00:33:57 Matthew Kuehlhorn
Awesome. What are you too excited about over the next few years?

00:34:02 Megan Reamer
I think continuing to grow the business for me I am. You know, it, it’s really fun to be part of that and exciting because because we’re still finding a lot of opportunities for that growth and that feels like this scrappy startup to me still and and that’s really exciting to to you know stand something up from nothing and create the process and and create the success. And you know there’s a lot of there are a lot of failures along the way and lessons learned and and that’s part of life too. So I think you know. For me, it’s still being part of the business, continuing to to raise our family in this valley. They’re all you know, our kids are all thriving and and launching and and you know sort of embracing the phases of their lives here and that’s very rewarding and fun to experience with them.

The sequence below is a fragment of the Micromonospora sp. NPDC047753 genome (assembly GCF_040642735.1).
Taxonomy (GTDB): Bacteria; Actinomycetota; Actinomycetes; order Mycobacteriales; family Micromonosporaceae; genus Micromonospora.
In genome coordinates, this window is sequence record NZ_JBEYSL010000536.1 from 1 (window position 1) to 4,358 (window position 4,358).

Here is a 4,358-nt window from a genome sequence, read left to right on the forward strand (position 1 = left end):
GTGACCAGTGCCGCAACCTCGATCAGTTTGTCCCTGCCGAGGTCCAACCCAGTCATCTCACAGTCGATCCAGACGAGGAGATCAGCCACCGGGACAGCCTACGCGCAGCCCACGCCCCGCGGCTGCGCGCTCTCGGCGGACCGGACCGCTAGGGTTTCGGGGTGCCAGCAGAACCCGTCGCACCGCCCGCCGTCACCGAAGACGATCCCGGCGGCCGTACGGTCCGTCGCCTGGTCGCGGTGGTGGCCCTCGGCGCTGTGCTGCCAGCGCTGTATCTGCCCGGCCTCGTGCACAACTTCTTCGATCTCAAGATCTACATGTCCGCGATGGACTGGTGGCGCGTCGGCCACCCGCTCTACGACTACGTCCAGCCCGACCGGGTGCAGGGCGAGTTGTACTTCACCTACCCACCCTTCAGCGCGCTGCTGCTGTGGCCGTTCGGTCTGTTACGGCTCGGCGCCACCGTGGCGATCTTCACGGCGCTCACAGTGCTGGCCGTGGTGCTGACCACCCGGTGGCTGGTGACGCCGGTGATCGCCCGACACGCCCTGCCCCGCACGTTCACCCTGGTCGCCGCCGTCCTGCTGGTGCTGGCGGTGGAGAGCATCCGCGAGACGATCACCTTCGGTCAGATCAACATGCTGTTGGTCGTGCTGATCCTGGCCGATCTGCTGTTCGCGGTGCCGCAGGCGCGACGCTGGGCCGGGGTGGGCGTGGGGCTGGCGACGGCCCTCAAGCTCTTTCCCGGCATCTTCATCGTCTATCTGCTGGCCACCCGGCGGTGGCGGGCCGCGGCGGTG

00:34:56 Scott Reamer